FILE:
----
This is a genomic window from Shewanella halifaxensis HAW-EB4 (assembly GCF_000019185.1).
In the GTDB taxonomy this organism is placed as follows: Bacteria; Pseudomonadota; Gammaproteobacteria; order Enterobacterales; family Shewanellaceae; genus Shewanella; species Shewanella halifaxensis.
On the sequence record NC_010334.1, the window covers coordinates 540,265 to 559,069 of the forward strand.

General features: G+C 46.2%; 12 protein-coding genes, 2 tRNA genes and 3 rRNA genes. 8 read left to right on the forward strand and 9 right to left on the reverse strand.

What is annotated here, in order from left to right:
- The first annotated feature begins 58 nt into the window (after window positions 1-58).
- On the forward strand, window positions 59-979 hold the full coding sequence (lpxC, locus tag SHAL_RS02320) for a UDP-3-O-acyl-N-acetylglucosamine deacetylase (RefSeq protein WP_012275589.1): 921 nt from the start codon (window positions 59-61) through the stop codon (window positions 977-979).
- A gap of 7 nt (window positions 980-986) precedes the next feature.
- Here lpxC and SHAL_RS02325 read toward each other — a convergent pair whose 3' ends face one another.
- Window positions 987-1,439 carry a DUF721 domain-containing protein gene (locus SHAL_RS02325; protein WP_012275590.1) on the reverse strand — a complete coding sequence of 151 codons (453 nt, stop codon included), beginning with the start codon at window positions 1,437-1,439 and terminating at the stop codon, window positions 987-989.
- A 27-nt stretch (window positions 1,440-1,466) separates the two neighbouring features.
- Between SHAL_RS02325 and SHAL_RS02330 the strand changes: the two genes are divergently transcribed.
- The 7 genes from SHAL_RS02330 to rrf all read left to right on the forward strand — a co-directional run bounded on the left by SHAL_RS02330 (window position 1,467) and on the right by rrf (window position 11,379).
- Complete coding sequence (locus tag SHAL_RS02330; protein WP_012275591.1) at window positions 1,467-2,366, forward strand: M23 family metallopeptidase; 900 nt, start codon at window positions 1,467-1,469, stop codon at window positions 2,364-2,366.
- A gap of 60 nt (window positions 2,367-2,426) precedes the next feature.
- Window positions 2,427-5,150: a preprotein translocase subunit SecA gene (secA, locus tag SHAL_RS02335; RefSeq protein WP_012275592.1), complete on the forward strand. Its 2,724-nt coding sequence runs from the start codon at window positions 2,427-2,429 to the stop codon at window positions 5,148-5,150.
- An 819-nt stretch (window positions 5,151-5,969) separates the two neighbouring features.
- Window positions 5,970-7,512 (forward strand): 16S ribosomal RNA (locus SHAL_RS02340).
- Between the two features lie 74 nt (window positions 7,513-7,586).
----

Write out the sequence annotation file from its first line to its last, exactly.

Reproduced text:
This is a genomic window from Shewanella halifaxensis HAW-EB4 (assembly GCF_000019185.1).
In the GTDB taxonomy this organism is placed as follows: Bacteria; Pseudomonadota; Gammaproteobacteria; order Enterobacterales; family Shewanellaceae; genus Shewanella; species Shewanella halifaxensis.
On the sequence record NC_010334.1, the window covers coordinates 540,265 to 559,069 of the forward strand.

General features: G+C 46.2%; 12 protein-coding genes, 2 tRNA genes and 3 rRNA genes. 8 read left to right on the forward strand and 9 right to left on the reverse strand.

What is annotated here, in order from left to right:
- The first annotated feature begins 58 nt into the window (after window positions 1-58).
- On the forward strand, window positions 59-979 hold the full coding sequence (lpxC, locus tag SHAL_RS02320) for a UDP-3-O-acyl-N-acetylglucosamine deacetylase (RefSeq protein WP_012275589.1): 921 nt from the start codon (window positions 59-61) through the stop codon (window positions 977-979).
- A gap of 7 nt (window positions 980-986) precedes the next feature.
- Here lpxC and SHAL_RS02325 read toward each other — a convergent pair whose 3' ends face one another.
- Window positions 987-1,439 carry a DUF721 domain-containing protein gene (locus SHAL_RS02325; protein WP_012275590.1) on the reverse strand — a complete coding sequence of 151 codons (453 nt, stop codon included), beginning with the start codon at window positions 1,437-1,439 and terminating at the stop codon, window positions 987-989.
- A 27-nt stretch (window positions 1,440-1,466) separates the two neighbouring features.
- Between SHAL_RS02325 and SHAL_RS02330 the strand changes: the two genes are divergently transcribed.
- The 7 genes from SHAL_RS02330 to rrf all read left to right on the forward strand — a co-directional run bounded on the left by SHAL_RS02330 (window position 1,467) and on the right by rrf (window position 11,379).
- Complete coding sequence (locus tag SHAL_RS02330; protein WP_012275591.1) at window positions 1,467-2,366, forward strand: M23 family metallopeptidase; 900 nt, start codon at window positions 1,467-1,469, stop codon at window positions 2,364-2,366.
- A gap of 60 nt (window positions 2,367-2,426) precedes the next feature.
- Window positions 2,427-5,150: a preprotein translocase subunit SecA gene (secA, locus tag SHAL_RS02335; RefSeq protein WP_012275592.1), complete on the forward strand. Its 2,724-nt coding sequence runs from the start codon at window positions 2,427-2,429 to the stop codon at window positions 5,148-5,150.
- An 819-nt stretch (window positions 5,151-5,969) separates the two neighbouring features.
- Window positions 5,970-7,512 (forward strand): 16S ribosomal RNA (locus SHAL_RS02340).
- Between the two features lie 74 nt (window positions 7,513-7,586).